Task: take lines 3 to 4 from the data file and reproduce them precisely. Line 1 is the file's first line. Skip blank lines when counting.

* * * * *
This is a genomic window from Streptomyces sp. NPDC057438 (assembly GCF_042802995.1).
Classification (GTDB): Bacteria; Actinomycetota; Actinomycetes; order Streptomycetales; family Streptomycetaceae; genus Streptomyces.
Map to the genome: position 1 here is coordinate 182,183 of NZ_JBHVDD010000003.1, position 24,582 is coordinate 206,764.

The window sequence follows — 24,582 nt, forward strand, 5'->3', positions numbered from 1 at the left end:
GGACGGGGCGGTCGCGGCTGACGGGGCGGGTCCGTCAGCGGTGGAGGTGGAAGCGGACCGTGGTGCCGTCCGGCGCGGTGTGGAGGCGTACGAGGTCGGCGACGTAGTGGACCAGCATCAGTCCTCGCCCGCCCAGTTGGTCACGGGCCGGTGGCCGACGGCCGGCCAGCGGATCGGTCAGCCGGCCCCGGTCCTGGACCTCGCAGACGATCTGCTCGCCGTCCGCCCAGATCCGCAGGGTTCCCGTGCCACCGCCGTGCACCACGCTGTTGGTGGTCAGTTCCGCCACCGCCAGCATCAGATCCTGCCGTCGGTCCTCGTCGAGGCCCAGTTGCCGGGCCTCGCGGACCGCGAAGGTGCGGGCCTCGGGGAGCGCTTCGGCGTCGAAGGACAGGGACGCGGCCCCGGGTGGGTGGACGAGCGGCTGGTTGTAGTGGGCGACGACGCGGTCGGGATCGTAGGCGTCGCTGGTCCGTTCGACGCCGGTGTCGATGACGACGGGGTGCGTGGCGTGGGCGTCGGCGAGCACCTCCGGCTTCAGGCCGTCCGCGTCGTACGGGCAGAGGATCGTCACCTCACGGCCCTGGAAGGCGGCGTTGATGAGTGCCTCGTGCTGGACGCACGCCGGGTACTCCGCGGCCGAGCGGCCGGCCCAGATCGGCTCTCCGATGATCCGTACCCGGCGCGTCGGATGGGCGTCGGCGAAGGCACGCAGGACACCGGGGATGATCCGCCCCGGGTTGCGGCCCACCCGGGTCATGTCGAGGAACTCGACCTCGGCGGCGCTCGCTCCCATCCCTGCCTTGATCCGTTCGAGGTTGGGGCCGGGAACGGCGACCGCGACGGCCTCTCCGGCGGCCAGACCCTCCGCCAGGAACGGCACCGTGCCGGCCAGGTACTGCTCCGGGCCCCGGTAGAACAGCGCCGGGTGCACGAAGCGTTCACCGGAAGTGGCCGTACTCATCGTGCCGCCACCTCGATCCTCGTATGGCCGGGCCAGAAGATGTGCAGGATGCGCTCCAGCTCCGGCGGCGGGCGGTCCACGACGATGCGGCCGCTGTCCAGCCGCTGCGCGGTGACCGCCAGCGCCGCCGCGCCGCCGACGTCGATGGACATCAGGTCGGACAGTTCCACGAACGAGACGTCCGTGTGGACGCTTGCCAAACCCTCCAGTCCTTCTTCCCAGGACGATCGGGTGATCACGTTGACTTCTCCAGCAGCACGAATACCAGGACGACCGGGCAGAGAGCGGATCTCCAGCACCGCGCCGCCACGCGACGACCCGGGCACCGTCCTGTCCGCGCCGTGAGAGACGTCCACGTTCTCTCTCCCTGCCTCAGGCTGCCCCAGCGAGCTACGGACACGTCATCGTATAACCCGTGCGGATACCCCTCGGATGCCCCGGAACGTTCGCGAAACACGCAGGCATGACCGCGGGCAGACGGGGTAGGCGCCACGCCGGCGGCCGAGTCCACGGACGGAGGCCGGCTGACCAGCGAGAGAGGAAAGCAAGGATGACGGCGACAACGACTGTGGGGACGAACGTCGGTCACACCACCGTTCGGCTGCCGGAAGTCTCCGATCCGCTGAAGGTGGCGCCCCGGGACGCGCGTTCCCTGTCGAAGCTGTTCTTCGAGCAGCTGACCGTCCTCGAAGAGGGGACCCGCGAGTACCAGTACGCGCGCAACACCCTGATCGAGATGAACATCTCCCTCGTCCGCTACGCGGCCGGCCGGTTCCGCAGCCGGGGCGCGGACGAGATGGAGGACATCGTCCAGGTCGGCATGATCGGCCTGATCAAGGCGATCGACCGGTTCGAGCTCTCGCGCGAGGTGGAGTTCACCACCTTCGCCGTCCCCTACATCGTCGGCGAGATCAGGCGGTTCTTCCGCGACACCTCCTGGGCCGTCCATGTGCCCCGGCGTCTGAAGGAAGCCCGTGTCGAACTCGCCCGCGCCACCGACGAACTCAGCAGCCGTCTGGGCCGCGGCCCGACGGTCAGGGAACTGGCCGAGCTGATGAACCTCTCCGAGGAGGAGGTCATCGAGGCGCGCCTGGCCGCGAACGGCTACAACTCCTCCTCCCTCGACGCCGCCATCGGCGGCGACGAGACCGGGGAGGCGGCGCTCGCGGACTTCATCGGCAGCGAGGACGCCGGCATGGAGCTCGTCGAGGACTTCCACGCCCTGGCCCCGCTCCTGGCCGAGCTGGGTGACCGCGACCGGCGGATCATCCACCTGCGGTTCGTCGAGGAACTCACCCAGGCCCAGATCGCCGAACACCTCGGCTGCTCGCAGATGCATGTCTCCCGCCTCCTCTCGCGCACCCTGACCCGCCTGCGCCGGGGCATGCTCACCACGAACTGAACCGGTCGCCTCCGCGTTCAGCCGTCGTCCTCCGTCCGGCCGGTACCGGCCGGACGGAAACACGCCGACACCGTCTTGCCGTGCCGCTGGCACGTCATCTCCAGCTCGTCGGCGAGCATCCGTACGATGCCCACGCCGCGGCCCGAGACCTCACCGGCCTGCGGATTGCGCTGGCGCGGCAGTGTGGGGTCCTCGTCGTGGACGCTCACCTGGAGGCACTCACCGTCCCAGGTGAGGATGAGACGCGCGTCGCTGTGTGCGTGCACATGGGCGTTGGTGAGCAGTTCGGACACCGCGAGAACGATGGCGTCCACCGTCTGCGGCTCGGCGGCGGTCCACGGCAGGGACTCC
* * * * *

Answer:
Map to the genome: position 1 here is coordinate 182,183 of NZ_JBHVDD010000003.1, position 24,582 is coordinate 206,764.

The window sequence follows — 24,582 nt, forward strand, 5'->3', positions numbered from 1 at the left end: